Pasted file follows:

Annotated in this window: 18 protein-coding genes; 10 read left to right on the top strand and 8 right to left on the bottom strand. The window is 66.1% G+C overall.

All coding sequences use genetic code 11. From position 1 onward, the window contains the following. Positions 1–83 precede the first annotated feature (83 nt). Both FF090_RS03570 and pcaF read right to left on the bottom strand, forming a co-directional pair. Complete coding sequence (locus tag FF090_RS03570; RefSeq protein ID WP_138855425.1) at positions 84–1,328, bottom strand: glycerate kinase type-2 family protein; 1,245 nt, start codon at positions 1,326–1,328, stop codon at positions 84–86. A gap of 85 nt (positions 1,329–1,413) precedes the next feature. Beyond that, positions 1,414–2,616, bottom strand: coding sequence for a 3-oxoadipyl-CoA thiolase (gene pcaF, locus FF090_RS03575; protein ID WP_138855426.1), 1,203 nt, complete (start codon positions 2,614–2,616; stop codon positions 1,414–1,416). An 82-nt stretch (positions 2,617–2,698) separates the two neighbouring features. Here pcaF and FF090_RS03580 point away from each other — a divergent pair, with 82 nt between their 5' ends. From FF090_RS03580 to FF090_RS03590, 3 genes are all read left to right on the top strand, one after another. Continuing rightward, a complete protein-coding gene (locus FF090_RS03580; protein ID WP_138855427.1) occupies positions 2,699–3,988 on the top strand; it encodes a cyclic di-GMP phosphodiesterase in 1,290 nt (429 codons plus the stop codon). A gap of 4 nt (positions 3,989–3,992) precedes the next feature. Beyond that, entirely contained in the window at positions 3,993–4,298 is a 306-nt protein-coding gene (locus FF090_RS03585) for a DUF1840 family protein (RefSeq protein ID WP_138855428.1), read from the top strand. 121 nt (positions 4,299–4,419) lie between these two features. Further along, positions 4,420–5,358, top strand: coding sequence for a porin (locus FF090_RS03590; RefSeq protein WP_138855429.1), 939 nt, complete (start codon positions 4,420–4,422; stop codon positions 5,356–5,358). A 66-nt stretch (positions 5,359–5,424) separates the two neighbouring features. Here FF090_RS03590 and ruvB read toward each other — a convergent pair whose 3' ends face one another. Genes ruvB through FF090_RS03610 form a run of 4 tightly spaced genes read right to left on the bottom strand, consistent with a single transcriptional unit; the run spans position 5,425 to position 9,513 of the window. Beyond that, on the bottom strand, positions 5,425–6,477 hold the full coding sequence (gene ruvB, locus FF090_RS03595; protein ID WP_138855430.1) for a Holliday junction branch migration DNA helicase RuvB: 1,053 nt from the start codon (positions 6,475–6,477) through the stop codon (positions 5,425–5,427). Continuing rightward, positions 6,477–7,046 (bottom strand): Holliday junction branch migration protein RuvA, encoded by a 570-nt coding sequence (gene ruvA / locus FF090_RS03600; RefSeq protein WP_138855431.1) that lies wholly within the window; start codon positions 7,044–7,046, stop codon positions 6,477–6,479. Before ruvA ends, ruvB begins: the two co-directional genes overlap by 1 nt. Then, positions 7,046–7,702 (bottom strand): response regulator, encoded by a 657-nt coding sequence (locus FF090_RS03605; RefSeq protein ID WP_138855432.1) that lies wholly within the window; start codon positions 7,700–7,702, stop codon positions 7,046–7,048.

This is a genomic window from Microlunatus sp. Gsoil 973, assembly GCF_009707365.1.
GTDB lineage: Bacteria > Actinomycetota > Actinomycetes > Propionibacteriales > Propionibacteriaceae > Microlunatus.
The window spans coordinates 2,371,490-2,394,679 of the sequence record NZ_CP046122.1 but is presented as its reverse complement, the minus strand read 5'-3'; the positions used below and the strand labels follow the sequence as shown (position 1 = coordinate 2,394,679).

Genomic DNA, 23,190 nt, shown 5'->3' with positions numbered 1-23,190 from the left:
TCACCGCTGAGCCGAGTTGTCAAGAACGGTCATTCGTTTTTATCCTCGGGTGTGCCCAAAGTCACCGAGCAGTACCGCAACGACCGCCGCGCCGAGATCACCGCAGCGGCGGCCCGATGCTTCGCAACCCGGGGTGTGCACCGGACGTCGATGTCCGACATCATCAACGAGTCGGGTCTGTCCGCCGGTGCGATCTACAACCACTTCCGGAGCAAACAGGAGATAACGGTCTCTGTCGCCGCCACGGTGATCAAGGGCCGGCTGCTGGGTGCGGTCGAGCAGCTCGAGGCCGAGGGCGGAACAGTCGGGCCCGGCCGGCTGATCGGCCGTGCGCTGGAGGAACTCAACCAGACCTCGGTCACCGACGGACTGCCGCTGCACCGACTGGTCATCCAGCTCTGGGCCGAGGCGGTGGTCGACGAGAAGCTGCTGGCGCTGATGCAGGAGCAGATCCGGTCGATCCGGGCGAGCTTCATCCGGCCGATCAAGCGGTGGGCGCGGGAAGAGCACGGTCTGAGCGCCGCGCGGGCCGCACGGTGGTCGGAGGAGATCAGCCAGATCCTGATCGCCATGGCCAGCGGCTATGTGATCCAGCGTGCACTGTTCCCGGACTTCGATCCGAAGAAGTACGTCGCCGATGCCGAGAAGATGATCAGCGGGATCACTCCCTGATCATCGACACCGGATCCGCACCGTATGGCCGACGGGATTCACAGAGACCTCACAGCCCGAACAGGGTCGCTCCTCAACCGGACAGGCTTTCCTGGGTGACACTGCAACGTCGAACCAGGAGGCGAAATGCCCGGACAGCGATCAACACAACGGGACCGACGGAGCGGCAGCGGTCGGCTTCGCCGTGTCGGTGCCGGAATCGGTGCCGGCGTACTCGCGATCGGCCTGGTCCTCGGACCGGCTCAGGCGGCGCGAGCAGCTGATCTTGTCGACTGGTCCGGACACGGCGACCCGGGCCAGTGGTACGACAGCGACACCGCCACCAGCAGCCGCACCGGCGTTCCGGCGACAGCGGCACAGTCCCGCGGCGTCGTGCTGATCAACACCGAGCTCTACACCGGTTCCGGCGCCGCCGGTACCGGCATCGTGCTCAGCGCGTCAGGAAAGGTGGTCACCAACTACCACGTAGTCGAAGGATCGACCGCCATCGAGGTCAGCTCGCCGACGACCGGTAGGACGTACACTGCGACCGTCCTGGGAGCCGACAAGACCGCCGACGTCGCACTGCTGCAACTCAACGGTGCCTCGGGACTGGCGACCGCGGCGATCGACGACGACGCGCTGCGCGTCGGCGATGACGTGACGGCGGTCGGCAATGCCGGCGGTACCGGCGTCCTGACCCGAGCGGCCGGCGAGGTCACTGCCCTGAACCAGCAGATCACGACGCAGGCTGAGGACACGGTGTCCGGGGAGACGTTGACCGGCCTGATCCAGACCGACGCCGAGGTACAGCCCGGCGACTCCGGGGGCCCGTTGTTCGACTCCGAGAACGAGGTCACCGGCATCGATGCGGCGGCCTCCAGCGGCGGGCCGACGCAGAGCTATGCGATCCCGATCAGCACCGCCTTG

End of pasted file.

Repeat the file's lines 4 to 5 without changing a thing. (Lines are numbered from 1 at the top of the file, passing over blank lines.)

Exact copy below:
GTDB lineage: Bacteria > Actinomycetota > Actinomycetes > Propionibacteriales > Propionibacteriaceae > Microlunatus.
The window spans coordinates 2,371,490-2,394,679 of the sequence record NZ_CP046122.1 but is presented as its reverse complement, the minus strand read 5'-3'; the positions used below and the strand labels follow the sequence as shown (position 1 = coordinate 2,394,679).